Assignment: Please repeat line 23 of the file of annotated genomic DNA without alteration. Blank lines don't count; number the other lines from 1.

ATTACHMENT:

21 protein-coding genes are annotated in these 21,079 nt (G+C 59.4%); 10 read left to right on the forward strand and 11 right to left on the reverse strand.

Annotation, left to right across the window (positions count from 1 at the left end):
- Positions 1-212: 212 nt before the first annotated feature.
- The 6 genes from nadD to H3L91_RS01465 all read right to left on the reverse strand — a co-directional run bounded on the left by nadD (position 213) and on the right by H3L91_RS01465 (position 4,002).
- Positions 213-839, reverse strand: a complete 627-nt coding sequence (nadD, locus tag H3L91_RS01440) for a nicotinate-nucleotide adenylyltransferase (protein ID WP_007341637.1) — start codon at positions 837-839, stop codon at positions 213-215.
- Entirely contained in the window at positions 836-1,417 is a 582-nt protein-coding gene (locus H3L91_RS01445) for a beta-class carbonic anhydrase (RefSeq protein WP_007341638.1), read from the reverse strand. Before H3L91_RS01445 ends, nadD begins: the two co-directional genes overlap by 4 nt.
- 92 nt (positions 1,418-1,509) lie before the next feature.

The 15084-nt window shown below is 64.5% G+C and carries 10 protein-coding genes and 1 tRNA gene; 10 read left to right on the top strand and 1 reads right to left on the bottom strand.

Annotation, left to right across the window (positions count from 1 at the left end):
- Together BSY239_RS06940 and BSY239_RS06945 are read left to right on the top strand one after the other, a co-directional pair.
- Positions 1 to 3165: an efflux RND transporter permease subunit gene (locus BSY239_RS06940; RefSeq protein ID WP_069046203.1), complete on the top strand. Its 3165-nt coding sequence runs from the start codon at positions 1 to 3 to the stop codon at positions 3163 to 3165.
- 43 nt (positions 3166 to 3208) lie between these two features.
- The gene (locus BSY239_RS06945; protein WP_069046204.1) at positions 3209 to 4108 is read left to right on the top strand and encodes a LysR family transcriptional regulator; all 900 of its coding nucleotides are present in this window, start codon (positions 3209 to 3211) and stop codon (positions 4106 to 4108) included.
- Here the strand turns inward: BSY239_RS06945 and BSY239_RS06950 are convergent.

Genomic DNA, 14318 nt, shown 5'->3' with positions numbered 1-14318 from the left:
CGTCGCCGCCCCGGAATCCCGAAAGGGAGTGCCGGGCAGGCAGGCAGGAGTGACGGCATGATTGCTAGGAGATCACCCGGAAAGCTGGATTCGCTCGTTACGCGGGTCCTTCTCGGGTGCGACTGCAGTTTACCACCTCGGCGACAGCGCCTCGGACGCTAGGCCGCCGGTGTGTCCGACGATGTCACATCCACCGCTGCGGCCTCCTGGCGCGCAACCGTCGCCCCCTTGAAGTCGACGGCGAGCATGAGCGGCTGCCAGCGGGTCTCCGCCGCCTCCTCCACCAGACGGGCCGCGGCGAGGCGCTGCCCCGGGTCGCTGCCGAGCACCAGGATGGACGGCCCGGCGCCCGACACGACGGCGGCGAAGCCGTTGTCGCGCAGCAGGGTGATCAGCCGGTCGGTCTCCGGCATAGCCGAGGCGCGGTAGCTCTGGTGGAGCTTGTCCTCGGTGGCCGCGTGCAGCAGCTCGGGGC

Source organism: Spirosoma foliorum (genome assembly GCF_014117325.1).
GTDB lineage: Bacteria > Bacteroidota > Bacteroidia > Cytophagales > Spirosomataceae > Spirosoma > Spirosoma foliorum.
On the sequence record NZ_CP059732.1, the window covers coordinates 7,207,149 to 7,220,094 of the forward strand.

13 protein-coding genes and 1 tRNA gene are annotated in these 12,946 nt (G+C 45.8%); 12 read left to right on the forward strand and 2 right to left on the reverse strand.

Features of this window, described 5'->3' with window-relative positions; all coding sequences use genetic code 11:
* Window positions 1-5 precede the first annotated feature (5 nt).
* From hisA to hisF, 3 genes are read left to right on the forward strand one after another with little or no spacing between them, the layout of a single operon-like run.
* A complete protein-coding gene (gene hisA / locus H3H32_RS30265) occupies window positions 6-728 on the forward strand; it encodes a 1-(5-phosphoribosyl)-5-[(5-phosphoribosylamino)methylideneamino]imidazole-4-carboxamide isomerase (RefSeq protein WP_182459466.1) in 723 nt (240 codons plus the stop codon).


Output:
* From hisA to hisF, 3 genes are read left to right on the forward strand one after another with little or no spacing between them, the layout of a single operon-like run.